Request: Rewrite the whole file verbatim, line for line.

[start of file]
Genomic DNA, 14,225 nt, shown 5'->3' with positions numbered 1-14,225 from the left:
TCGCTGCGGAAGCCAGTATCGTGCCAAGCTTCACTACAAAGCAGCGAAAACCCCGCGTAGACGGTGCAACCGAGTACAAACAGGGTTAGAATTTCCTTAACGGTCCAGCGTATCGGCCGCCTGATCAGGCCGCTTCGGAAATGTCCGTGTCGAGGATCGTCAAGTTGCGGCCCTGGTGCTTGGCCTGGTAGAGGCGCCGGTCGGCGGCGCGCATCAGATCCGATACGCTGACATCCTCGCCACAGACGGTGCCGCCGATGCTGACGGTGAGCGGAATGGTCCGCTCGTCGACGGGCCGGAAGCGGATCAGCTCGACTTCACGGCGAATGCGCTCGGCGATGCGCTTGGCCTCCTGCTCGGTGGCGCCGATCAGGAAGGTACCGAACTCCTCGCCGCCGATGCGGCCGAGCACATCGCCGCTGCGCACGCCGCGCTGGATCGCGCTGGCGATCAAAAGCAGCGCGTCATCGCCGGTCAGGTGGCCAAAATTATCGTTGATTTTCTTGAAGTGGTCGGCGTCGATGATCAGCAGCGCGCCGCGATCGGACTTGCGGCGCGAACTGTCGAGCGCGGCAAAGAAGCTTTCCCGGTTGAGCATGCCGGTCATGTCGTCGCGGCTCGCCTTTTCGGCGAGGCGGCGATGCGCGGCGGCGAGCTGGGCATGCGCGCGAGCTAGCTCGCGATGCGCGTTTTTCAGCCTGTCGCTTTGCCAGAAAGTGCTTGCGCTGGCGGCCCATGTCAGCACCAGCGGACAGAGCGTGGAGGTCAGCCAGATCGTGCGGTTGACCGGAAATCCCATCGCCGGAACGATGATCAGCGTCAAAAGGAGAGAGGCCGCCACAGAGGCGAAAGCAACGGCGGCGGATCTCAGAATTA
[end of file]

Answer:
Genomic DNA, 14,225 nt, shown 5'->3' with positions numbered 1-14,225 from the left:
TCGCTGCGGAAGCCAGTATCGTGCCAAGCTTCACTACAAAGCAGCGAAAACCCCGCGTAGACGGTGCAACCGAGTACAAACAGGGTTAGAATTTCCTTAACGGTCCAGCGTATCGGCCGCCTGATCAGGCCGCTTCGGAAATGTCCGTGTCGAGGATCGTCAAGTTGCGGCCCTGGTGCTTGGCCTGGTAGAGGCGCCGGTCGGCGGCGCGCATCAGATCCGATACGCTGACATCCTCGCCACAGACGGTGCCGCCGATGCTGACGGTGAGCGGAATGGTCCGCTCGTCGACGGGCCGGAAGCGGATCAGCTCGACTTCACGGCGAATGCGCTCGGCGATGCGCTTGGCCTCCTGCTCGGTGGCGCCGATCAGGAAGGTACCGAACTCCTCGCCGCCGATGCGGCCGAGCACATCGCCGCTGCGCACGCCGCGCTGGATCGCGCTGGCGATCAAAAGCAGCGCGTCATCGCCGGTCAGGTGGCCAAAATTATCGTTGATTTTCTTGAAGTGGTCGGCGTCGATGATCAGCAGCGCGCCGCGATCGGACTTGCGGCGCGAACTGTCGAGCGCGGCAAAGAAGCTTTCCCGGTTGAGCATGCCGGTCATGTCGTCGCGGCTCGCCTTTTCGGCGAGGCGGCGATGCGCGGCGGCGAGCTGGGCATGCGCGCGAGCTAGCTCGCGATGCGCGTTTTTCAGCCTGTCGCTTTGCCAGAAAGTGCTTGCGCTGGCGGCCCATGTCAGCACCAGCGGACAGAGCGTGGAGGTCAGCCAGATCGTGCGGTTGACCGGAAATCCCATCGCCGGAACGATGATCAGCGTCAAAAGGAGAGAGGCCGCCACAGAGGCGAAAGCAACGGCGGCGGATCTCAGAATTA